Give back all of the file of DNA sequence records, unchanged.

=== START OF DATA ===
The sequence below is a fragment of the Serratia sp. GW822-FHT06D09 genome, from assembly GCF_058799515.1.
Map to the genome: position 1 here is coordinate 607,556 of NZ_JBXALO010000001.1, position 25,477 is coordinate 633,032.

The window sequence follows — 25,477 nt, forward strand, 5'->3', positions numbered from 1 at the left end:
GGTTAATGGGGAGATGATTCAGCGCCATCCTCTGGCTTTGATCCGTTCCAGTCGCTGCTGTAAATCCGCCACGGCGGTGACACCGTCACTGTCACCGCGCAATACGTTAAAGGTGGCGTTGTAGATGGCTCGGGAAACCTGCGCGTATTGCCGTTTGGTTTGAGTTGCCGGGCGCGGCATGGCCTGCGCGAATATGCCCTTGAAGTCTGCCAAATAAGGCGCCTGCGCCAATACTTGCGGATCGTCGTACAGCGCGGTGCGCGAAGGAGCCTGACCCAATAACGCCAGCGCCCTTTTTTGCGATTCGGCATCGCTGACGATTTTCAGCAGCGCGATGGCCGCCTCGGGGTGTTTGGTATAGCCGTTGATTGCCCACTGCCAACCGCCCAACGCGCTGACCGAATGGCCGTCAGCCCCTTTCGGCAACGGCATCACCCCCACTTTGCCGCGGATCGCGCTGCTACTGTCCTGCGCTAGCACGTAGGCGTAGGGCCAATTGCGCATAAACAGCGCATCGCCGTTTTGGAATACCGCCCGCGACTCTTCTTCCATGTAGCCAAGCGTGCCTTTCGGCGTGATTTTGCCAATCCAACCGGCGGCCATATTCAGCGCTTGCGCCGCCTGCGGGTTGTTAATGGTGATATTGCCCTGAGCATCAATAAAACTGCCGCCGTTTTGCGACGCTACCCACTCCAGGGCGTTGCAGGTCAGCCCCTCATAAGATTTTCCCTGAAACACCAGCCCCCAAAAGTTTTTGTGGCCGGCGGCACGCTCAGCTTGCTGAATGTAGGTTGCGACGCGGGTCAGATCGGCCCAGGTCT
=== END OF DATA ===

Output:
The sequence below is a fragment of the Serratia sp. GW822-FHT06D09 genome, from assembly GCF_058799515.1.
Map to the genome: position 1 here is coordinate 607,556 of NZ_JBXALO010000001.1, position 25,477 is coordinate 633,032.

The window sequence follows — 25,477 nt, forward strand, 5'->3', positions numbered from 1 at the left end:
GGTTAATGGGGAGATGATTCAGCGCCATCCTCTGGCTTTGATCCGTTCCAGTCGCTGCTGTAAATCCGCCACGGCGGTGACACCGTCACTGTCACCGCGCAATACGTTAAAGGTGGCGTTGTAGATGGCTCGGGAAACCTGCGCGTATTGCCGTTTGGTTTGAGTTGCCGGGCGCGGCATGGCCTGCGCGAATATGCCCTTGAAGTCTGCCAAATAAGGCGCCTGCGCCAATACTTGCGGATCGTCGTACAGCGCGGTGCGCGAAGGAGCCTGACCCAATAACGCCAGCGCCCTTTTTTGCGATTCGGCATCGCTGACGATTTTCAGCAGCGCGATGGCCGCCTCGGGGTGTTTGGTATAGCCGTTGATTGCCCACTGCCAACCGCCCAACGCGCTGACCGAATGGCCGTCAGCCCCTTTCGGCAACGGCATCACCCCCACTTTGCCGCGGATCGCGCTGCTACTGTCCTGCGCTAGCACGTAGGCGTAGGGCCAATTGCGCATAAACAGCGCATCGCCGTTTTGGAATACCGCCCGCGACTCTTCTTCCATGTAGCCAAGCGTGCCTTTCGGCGTGATTTTGCCAATCCAACCGGCGGCCATATTCAGCGCTTGCGCCGCCTGCGGGTTGTTAATGGTGATATTGCCCTGAGCATCAATAAAACTGCCGCCGTTTTGCGACGCTACCCACTCCAGGGCGTTGCAGGTCAGCCCCTCATAAGATTTTCCCTGAAACACCAGCCCCCAAAAGTTTTTGTGGCCGGCGGCACGCTCAGCTTGCTGAATGTAGGTTGCGACGCGGGTCAGATCGGCCCAGGTCT